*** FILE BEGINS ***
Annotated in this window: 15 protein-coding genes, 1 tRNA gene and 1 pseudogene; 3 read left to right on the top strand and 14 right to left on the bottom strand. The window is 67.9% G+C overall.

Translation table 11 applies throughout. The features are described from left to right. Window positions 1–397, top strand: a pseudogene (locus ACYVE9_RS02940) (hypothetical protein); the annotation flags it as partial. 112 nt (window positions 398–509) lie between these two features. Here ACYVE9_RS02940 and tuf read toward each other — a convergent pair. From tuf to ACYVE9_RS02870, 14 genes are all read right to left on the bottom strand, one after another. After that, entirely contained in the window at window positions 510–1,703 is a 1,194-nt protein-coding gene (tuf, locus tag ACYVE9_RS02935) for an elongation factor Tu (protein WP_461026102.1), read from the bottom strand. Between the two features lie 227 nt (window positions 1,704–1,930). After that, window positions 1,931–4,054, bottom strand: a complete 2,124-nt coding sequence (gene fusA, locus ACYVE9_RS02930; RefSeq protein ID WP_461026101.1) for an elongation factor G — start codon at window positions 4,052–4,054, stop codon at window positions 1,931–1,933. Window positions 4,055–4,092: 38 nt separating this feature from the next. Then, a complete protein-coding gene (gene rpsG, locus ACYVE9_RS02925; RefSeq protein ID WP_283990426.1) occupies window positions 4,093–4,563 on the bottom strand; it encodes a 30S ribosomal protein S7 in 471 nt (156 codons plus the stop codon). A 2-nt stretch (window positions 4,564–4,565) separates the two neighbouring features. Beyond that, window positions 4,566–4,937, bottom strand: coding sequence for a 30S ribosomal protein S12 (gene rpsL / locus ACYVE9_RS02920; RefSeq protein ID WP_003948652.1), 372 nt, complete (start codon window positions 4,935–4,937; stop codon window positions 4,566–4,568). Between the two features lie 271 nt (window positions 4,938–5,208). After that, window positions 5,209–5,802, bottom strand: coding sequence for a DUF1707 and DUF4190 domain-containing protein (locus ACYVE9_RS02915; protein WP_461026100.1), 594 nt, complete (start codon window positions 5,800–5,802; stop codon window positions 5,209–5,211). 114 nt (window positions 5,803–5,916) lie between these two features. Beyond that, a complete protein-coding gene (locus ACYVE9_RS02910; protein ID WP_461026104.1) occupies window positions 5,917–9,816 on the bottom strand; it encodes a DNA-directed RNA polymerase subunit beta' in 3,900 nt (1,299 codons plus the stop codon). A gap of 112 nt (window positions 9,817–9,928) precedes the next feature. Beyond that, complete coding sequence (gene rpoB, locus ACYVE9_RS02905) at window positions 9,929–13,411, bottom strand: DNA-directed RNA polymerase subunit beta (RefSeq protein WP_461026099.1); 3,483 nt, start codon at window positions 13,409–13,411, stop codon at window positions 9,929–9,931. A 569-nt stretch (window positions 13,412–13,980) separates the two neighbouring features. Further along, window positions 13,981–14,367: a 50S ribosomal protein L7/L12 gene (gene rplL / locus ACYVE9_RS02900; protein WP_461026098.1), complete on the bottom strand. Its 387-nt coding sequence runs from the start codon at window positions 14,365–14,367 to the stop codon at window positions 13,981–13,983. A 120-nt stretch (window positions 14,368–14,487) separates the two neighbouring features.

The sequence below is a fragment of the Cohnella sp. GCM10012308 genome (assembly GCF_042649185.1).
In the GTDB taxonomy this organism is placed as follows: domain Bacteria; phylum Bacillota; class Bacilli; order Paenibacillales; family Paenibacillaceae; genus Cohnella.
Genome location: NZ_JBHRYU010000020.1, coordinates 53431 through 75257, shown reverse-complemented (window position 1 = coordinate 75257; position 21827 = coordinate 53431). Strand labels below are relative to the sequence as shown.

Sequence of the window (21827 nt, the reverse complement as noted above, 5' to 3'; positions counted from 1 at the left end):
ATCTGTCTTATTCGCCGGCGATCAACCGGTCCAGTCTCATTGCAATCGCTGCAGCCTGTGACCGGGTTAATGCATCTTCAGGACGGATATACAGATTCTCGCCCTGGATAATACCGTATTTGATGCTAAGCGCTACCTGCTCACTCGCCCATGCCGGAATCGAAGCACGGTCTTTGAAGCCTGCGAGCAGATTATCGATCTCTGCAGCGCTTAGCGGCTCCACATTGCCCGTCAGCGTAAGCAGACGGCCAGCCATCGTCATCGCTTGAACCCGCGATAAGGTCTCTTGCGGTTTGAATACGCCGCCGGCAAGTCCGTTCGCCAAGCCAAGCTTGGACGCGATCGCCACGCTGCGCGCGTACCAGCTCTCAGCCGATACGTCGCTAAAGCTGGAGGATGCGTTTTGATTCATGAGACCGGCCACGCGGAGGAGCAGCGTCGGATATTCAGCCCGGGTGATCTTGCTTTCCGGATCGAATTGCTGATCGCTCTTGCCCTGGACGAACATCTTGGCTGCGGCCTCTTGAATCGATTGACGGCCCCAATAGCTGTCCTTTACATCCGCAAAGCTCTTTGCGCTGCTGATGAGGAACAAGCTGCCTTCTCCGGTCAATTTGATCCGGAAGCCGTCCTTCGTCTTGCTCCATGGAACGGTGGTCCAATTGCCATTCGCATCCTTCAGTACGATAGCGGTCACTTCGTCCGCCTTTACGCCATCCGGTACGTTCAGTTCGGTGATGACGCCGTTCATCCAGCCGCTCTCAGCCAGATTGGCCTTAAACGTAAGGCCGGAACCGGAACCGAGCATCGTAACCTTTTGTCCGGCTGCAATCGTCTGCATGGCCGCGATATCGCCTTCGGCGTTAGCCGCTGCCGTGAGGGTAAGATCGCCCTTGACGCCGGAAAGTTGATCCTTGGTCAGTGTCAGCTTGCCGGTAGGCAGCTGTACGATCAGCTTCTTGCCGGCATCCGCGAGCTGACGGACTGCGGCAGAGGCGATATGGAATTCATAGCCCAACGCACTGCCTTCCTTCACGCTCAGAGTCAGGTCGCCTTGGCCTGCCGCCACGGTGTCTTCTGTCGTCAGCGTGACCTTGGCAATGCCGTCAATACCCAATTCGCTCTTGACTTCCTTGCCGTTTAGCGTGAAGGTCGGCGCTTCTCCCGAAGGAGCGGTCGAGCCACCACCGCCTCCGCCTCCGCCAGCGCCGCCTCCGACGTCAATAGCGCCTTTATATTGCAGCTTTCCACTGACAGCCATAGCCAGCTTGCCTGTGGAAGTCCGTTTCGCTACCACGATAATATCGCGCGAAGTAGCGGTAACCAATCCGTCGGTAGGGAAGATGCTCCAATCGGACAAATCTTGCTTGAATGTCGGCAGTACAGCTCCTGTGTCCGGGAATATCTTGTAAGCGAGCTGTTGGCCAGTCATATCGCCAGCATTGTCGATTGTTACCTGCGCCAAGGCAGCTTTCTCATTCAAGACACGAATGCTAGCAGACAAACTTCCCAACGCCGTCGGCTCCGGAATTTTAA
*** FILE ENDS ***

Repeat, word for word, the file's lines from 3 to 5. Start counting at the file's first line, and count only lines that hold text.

The sequence below is a fragment of the Cohnella sp. GCM10012308 genome (assembly GCF_042649185.1).
In the GTDB taxonomy this organism is placed as follows: domain Bacteria; phylum Bacillota; class Bacilli; order Paenibacillales; family Paenibacillaceae; genus Cohnella.
Genome location: NZ_JBHRYU010000020.1, coordinates 53431 through 75257, shown reverse-complemented (window position 1 = coordinate 75257; position 21827 = coordinate 53431). Strand labels below are relative to the sequence as shown.